A write request may write data either directly to the disk drive, or to the cache (with the disk drive being updated from cache at a later time). If an older copy of the data being written is already present in the cache, writing the new data to the disk requires updating the copy in the cache or marking the older copy in the cache as invalid. If the cache does not contain an older copy of the data being written, then the data may be sent to either the cache or the disk. With a read request, assuming that the data is in the cache, and that the cached data and the associated data on the disk drive are both current, a request to read that data can obtain correct data from either the cache or the disk drive. However, the time required to actually process a read or write request for each of these choices may vary, depending on various factors. In the interest of efficiency and high throughput, it may be desirable to direct the request to the area that can complete the request most quickly. Although the cache may use a technology with an inherently faster access time, other factors may make it possible to read or write the data more quickly to the disk drive. One such factor is the comparative sizes of the request queues for the cache and the disk drive. (A large queue implies that the request will take a relatively long time before it can be processed.) Similarly, the number of erase blocks available in the cache may affect whether a write request can be processed efficiently. (A small number of available erase blocks implies that the existing data in the cache may have to be rearranged to free up more erase blocks, before the write request can be processed.) One purpose of the cache policy manager 230 is to determine which area (cache or disk drive) is likely to provide faster completion of the request, and then direct the request to that area.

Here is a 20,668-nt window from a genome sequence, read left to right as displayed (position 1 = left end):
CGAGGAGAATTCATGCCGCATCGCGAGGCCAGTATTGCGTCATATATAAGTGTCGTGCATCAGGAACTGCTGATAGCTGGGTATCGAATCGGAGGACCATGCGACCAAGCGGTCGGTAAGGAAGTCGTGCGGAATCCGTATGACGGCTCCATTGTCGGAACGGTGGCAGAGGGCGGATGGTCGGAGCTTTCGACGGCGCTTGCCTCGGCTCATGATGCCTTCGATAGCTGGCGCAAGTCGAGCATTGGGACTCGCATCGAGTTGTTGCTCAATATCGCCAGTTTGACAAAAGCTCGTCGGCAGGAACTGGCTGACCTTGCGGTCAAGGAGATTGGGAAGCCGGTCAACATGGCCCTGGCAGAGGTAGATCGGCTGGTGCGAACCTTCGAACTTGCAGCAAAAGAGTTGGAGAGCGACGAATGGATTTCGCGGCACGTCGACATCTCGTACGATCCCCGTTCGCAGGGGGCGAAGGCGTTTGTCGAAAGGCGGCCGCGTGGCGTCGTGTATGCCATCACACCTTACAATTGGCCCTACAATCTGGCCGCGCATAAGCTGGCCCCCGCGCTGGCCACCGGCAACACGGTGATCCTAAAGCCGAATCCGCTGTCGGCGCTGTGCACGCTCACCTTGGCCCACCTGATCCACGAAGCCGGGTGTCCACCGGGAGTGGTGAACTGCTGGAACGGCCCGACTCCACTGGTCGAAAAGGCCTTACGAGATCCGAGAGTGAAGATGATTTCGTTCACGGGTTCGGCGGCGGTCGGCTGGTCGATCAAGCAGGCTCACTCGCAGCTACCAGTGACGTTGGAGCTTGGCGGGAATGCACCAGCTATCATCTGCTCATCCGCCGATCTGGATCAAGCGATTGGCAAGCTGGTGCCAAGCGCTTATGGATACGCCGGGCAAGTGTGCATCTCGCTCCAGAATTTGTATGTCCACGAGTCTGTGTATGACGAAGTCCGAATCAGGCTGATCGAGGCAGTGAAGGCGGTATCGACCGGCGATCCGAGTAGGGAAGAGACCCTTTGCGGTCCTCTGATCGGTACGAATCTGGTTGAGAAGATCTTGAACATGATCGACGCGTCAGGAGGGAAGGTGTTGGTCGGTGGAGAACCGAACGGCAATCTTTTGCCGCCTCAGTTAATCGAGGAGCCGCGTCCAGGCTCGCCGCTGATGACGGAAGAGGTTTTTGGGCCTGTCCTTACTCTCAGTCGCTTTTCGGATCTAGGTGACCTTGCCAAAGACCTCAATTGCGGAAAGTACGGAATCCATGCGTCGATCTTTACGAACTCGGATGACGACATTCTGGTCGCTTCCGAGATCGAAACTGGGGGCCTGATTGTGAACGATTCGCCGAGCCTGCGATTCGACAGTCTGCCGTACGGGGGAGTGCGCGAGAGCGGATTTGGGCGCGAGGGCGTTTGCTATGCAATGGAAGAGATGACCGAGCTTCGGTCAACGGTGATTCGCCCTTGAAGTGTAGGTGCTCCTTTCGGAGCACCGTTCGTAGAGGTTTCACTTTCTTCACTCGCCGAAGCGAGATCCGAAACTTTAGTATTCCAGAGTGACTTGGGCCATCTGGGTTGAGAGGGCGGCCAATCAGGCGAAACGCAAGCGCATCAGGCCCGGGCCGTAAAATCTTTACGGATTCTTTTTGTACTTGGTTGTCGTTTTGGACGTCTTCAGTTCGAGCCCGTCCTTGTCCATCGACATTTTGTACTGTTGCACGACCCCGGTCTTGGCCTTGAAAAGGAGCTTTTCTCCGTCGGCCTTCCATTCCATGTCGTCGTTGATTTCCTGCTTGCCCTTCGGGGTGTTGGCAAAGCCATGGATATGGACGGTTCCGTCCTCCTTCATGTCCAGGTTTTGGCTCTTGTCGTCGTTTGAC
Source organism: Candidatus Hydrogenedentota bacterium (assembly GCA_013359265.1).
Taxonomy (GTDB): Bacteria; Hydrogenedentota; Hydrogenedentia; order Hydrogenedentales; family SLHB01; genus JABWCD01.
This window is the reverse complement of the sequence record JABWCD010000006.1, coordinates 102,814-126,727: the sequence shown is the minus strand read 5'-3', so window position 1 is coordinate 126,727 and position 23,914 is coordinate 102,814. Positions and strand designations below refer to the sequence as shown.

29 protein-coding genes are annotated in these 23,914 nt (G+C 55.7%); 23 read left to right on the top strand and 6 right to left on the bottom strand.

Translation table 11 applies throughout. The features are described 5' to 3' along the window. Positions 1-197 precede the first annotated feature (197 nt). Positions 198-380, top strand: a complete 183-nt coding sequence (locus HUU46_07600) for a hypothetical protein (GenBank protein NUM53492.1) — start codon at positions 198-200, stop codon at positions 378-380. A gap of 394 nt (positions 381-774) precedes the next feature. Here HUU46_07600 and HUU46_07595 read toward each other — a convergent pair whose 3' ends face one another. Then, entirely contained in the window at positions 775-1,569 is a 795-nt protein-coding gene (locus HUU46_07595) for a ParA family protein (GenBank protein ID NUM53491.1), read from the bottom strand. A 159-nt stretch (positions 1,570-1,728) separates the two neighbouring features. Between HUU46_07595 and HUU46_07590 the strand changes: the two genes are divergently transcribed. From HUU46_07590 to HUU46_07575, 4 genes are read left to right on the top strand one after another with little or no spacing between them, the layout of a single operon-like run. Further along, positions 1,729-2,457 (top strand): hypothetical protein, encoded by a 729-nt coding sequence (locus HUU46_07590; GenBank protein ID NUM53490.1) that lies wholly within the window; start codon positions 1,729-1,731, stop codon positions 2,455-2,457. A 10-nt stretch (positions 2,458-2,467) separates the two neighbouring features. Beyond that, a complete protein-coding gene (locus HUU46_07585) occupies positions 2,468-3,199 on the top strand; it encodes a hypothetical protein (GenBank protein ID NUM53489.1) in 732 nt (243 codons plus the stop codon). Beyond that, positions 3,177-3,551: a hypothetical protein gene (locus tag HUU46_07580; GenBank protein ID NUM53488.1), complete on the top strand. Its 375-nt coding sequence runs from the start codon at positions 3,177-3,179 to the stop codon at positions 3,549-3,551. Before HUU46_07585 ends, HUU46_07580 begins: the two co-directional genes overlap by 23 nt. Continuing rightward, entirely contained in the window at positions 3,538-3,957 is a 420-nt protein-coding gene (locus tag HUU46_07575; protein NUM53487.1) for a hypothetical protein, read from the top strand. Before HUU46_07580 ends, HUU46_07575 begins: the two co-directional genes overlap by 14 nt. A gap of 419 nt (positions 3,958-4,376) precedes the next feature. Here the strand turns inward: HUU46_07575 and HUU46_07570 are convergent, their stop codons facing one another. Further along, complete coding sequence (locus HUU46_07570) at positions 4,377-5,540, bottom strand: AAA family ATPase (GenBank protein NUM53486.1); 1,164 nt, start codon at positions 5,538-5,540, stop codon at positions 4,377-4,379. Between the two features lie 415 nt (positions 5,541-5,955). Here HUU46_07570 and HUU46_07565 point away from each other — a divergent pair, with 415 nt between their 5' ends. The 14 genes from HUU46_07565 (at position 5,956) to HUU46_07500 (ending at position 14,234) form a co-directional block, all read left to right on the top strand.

In the illustrated embodiment, the cache 220 has a read queue 222 to handle read requests, and a write queue 224 to handle write requests. Similarly, the disk drive 210 has a read queue 212 and a write queue 214. These queues permit multiple requests to be buffered and processed in the order received, if the requests are received faster than they can be processed by the respective cache or disk drive. The embodiment shown has separate queues for read and write requests, but other embodiments may put both read and write requests into a single queue for that device.